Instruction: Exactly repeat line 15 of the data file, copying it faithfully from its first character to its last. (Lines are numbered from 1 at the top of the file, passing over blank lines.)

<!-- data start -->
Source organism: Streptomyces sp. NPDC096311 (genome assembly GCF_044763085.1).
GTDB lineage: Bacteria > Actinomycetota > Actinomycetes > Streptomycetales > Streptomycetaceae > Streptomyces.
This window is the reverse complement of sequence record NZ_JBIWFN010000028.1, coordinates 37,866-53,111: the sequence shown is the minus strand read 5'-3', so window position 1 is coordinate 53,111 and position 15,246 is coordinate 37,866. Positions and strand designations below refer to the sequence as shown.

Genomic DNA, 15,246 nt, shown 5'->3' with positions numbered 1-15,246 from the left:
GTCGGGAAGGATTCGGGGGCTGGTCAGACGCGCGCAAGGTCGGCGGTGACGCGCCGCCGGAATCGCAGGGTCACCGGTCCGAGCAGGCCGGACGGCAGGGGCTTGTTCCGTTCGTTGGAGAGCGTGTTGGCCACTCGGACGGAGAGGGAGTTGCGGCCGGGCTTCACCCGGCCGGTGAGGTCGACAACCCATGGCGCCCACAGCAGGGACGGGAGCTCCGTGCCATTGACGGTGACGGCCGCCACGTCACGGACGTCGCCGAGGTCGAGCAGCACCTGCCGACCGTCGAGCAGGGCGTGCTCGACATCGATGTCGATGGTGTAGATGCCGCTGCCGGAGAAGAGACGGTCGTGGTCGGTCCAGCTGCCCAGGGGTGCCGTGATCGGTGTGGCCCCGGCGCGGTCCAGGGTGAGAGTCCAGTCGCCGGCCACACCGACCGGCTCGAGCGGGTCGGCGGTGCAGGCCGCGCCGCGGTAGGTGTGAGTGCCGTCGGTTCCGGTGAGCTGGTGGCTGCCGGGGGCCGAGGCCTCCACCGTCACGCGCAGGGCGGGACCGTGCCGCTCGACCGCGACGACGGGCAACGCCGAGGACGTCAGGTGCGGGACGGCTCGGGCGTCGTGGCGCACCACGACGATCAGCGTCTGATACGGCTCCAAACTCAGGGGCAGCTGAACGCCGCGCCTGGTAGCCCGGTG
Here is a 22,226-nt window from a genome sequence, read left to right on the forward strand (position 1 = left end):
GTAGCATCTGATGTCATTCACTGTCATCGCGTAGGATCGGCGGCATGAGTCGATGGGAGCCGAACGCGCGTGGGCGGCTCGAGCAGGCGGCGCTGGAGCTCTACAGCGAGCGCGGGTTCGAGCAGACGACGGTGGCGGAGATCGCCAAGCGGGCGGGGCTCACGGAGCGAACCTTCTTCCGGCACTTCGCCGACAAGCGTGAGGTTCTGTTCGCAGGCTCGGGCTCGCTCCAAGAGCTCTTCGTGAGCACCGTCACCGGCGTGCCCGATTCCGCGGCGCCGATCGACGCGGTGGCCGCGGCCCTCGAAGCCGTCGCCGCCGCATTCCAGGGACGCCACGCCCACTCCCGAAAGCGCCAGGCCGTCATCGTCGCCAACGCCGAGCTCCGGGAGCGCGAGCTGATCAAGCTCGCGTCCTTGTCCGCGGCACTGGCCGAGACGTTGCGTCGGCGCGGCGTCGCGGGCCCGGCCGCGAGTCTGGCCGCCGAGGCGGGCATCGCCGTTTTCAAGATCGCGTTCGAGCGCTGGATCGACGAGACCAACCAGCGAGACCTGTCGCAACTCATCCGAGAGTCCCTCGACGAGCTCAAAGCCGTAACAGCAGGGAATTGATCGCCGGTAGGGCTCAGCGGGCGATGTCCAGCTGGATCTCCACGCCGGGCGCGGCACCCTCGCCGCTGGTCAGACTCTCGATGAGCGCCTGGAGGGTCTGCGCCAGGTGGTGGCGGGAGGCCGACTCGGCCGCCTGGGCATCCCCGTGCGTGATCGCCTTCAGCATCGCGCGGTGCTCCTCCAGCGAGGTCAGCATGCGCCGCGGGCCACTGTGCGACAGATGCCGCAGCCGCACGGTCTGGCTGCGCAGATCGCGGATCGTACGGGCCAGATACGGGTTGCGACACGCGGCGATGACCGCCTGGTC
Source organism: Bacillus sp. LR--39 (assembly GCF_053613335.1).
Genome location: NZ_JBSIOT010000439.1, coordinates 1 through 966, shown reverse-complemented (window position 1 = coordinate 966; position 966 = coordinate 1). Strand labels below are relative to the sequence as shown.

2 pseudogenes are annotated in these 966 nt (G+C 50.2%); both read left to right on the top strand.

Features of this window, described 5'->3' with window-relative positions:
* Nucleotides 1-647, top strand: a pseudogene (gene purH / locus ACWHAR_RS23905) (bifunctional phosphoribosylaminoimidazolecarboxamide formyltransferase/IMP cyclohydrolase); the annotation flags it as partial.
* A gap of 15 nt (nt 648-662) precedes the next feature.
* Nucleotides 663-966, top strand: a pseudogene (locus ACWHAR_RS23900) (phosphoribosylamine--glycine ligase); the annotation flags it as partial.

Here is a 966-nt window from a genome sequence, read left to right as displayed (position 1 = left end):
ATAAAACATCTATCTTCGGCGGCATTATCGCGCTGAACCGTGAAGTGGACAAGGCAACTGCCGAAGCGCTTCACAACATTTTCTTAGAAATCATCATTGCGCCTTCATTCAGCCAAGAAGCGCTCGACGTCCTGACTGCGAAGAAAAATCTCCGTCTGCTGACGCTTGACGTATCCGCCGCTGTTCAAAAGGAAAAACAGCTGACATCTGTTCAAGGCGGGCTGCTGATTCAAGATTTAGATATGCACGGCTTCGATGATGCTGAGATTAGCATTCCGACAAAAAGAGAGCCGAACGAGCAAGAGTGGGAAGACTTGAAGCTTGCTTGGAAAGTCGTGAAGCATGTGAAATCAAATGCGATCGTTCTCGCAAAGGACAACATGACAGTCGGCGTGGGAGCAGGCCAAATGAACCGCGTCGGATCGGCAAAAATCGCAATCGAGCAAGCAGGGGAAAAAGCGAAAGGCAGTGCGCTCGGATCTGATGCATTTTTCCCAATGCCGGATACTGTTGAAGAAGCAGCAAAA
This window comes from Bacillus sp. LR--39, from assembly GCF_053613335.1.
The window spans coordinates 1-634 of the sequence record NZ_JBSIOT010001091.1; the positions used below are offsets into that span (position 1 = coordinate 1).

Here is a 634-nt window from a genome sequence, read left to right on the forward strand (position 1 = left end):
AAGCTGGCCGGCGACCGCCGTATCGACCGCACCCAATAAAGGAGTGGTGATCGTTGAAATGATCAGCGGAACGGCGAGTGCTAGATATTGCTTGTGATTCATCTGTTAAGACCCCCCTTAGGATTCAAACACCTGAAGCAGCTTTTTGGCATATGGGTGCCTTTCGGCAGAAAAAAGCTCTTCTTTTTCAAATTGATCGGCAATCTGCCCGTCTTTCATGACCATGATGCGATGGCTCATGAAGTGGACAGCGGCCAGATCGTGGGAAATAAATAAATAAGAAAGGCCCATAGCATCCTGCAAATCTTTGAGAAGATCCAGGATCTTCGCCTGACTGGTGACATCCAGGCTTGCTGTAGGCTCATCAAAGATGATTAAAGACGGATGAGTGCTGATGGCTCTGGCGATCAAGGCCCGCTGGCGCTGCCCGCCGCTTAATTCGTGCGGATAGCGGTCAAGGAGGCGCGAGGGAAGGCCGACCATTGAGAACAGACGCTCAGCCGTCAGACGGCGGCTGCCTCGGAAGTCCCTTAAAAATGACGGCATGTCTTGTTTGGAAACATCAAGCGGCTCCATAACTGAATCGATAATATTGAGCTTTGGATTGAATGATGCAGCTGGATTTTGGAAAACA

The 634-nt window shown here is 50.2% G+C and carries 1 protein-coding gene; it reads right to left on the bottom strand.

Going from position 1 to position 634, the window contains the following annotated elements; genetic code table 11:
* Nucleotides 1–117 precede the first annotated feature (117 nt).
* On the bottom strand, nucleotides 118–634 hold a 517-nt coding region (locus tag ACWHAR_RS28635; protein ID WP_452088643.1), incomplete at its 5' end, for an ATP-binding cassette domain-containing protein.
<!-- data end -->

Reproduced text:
Here is a 966-nt window from a genome sequence, read left to right as displayed (position 1 = left end):